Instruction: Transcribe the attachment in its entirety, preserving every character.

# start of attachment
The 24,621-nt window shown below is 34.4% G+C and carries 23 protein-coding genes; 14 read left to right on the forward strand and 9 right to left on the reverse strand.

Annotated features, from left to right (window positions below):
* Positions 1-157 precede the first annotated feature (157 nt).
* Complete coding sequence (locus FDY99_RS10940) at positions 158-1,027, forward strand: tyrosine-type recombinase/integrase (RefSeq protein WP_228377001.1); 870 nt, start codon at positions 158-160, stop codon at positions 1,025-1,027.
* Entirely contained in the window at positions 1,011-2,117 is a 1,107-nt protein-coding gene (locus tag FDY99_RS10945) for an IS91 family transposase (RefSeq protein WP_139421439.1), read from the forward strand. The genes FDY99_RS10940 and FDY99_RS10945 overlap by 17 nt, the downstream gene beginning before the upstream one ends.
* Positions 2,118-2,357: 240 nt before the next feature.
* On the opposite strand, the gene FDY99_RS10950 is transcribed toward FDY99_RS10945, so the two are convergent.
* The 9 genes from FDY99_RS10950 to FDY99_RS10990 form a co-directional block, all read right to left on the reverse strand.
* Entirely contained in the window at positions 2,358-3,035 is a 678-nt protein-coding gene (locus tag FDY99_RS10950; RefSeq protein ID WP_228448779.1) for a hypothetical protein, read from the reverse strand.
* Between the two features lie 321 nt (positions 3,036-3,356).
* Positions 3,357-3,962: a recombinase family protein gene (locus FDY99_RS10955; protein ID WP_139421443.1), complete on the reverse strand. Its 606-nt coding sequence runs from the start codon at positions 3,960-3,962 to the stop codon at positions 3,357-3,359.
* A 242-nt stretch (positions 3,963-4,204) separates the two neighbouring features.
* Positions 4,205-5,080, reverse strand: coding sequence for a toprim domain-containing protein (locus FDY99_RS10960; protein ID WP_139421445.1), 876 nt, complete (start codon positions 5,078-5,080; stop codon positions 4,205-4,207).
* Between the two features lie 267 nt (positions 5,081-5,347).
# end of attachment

The 24,621-nt window shown below is 34.4% G+C and carries 23 protein-coding genes; 14 read left to right on the forward strand and 9 right to left on the reverse strand.

Annotated features, from left to right (window positions below):
* Positions 1-157 precede the first annotated feature (157 nt).
* Complete coding sequence (locus FDY99_RS10940) at positions 158-1,027, forward strand: tyrosine-type recombinase/integrase (RefSeq protein WP_228377001.1); 870 nt, start codon at positions 158-160, stop codon at positions 1,025-1,027.
* Entirely contained in the window at positions 1,011-2,117 is a 1,107-nt protein-coding gene (locus tag FDY99_RS10945) for an IS91 family transposase (RefSeq protein WP_139421439.1), read from the forward strand. The genes FDY99_RS10940 and FDY99_RS10945 overlap by 17 nt, the downstream gene beginning before the upstream one ends.
* Positions 2,118-2,357: 240 nt before the next feature.
* On the opposite strand, the gene FDY99_RS10950 is transcribed toward FDY99_RS10945, so the two are convergent.
* The 9 genes from FDY99_RS10950 to FDY99_RS10990 form a co-directional block, all read right to left on the reverse strand.
* Entirely contained in the window at positions 2,358-3,035 is a 678-nt protein-coding gene (locus tag FDY99_RS10950; RefSeq protein ID WP_228448779.1) for a hypothetical protein, read from the reverse strand.
* Between the two features lie 321 nt (positions 3,036-3,356).
* Positions 3,357-3,962: a recombinase family protein gene (locus FDY99_RS10955; protein ID WP_139421443.1), complete on the reverse strand. Its 606-nt coding sequence runs from the start codon at positions 3,960-3,962 to the stop codon at positions 3,357-3,359.
* A 242-nt stretch (positions 3,963-4,204) separates the two neighbouring features.
* Positions 4,205-5,080, reverse strand: coding sequence for a toprim domain-containing protein (locus FDY99_RS10960; protein ID WP_139421445.1), 876 nt, complete (start codon positions 5,078-5,080; stop codon positions 4,205-4,207).
* Between the two features lie 267 nt (positions 5,081-5,347).